Editorial: State park a terrible place for hunting

Posted 1/17/19

Rhode Island’s Department of Environmental Management bends over backwards to make life good for permit-paying hunters, but sometimes goes too far.

Case in point is what’s been going …

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Editorial: State park a terrible place for hunting

Posted

Rhode Island’s Department of Environmental Management bends over backwards to make life good for permit-paying hunters, but sometimes goes too far.

Case in point is what’s been going on in Mill Gut, a small tidal pond within busy Colt State Park.

Walkers along the park’s paths have been startled lately by the close-at-hand din of shotguns, often a half dozen or more blasts in rapid fire.

Could this possibly be legal, those in charge were asked.

A park employee reached by phone said he and a colleague there with him were not sure, but both had heard the noise and seen hunters. He suggested a call to DEM Enforcement.

An officer there said that, yes, duck hunting is allowed out on the bay, offshore from the park, and also in the inner reaches of the pond, parts of which are more than the required 500 feet from any occupied building. But what about the walking paths that line both sides of Mill Gut, and the road at neighboring Coggeshall Farm?
Not a problem, he said, adding that hunters certainly have the good sense to shoot away from the paths and roads.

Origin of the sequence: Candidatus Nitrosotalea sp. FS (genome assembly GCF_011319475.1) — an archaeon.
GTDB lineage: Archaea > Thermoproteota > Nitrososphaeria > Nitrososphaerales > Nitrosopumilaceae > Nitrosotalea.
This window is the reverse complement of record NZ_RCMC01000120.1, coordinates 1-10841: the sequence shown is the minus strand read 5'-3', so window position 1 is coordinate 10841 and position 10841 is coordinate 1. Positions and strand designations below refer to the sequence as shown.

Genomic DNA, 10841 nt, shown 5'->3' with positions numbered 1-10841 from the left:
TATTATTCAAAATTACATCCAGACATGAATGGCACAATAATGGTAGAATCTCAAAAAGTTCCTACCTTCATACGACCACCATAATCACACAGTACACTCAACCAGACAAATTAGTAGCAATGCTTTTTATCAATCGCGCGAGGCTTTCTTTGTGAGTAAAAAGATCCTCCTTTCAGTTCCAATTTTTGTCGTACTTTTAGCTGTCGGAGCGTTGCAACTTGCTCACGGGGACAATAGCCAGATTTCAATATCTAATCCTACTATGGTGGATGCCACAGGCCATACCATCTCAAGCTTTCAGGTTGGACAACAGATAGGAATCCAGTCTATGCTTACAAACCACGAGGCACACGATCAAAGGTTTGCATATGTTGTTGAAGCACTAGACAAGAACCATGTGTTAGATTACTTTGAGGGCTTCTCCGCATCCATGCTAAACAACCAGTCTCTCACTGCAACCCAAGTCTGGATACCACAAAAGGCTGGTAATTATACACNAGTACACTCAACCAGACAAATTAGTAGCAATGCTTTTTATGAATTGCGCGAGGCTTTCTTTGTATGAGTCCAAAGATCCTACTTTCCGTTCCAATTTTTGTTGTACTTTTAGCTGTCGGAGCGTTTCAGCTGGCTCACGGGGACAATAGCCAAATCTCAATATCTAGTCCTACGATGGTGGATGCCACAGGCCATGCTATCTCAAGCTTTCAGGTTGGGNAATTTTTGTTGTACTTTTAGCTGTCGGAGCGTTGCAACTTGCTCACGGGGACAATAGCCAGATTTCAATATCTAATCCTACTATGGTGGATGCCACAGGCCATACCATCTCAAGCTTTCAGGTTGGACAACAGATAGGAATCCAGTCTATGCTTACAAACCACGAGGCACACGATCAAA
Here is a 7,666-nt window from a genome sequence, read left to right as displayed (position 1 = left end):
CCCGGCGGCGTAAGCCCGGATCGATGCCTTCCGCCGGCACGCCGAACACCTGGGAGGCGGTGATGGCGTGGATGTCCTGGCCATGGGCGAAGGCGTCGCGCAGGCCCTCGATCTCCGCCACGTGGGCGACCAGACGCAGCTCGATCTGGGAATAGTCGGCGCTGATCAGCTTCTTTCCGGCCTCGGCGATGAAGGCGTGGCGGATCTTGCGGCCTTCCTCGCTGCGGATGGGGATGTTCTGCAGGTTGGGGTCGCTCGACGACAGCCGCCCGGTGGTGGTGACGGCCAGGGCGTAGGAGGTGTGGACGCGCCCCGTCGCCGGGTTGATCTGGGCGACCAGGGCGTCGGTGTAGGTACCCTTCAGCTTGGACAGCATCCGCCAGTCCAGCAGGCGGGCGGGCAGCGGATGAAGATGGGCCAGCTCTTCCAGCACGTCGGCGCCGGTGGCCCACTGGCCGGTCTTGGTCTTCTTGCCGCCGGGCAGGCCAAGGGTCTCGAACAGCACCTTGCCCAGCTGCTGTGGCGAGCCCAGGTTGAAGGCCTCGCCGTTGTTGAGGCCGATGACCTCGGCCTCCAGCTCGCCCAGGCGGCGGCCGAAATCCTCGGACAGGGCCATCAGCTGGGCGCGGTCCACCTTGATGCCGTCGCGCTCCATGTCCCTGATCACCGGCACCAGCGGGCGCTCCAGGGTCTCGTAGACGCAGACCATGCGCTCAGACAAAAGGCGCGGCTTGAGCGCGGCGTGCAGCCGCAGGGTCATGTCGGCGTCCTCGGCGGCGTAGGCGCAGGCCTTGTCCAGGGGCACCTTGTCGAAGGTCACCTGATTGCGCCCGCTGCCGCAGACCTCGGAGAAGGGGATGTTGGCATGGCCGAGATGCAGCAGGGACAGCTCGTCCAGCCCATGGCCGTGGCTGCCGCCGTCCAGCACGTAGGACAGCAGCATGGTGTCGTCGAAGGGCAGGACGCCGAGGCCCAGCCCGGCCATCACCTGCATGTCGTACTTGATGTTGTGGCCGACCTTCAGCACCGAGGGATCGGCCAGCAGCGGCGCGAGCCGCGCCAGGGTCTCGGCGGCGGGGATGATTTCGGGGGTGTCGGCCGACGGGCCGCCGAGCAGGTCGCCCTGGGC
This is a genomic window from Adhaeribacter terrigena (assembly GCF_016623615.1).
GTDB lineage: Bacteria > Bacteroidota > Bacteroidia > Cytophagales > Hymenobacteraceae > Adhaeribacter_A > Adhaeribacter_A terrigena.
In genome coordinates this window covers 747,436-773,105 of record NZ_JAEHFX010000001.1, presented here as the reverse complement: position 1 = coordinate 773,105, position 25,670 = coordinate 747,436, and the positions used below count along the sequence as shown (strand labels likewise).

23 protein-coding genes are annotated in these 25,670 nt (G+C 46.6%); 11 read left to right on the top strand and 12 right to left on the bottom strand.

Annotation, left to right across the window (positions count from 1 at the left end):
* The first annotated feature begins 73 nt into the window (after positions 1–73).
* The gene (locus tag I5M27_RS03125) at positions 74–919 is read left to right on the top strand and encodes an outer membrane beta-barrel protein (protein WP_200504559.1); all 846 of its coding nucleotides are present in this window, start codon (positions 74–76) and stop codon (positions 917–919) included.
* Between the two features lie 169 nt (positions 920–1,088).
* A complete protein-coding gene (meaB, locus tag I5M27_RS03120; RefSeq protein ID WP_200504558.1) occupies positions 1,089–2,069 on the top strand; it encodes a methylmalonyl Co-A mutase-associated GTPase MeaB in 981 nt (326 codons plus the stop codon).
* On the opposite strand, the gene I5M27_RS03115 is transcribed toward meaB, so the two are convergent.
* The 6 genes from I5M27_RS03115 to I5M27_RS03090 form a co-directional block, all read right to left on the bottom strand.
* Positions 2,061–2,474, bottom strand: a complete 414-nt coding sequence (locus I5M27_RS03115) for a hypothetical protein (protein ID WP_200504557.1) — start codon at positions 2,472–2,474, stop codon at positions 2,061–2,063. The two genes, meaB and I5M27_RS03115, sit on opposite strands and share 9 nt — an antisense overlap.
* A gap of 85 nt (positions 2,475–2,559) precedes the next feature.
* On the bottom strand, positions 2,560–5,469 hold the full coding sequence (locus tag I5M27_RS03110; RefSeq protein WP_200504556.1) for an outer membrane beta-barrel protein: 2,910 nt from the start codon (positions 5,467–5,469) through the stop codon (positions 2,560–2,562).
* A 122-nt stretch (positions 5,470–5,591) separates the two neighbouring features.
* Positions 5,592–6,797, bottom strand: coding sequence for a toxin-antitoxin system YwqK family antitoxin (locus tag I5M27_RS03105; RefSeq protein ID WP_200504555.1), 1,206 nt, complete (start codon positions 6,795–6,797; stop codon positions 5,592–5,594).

But it is a problem, potentially a frightful one. Not only do people hike the waterfront paths, but this waterway is also a state shellfish management area. Lately, clammers by the dozen have been wading well out into the Gut.

Beyond the obvious safety issue is the fact that gunfire, seemingly way too close for comfort, ruins the enjoyment of a good day’s walk for everyone else. It shatters the quiet, spooks dogs, and sends hikers away in search of someplace more pleasant.

As one reader wrote, it is unthinkable that “in this calm, tranquil place where people walk their dogs and women push their youngest of children in baby carriages, there were hunters with guns to shoot ducks.”

The state needs to rethink a policy that allows a few hunters to diminish the safe enjoyment of a state park by everyone else.

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Scott Pickering has been on the East Bay Newspapers team for more than two decades, since starting as a reporter for the Sakonnet Times. He's been editor of most of the papers, was Managing Editor of all the papers for many years, and became General Manager in 2012. Today he can be found posting to EastBayRI.com, steering news coverage, writing editorials, talking to readers, working with the sales team, collaborating on design, or helping do whatever it takes to get the papers out the door. Reach him at spickering@eastbaynewspapers.com.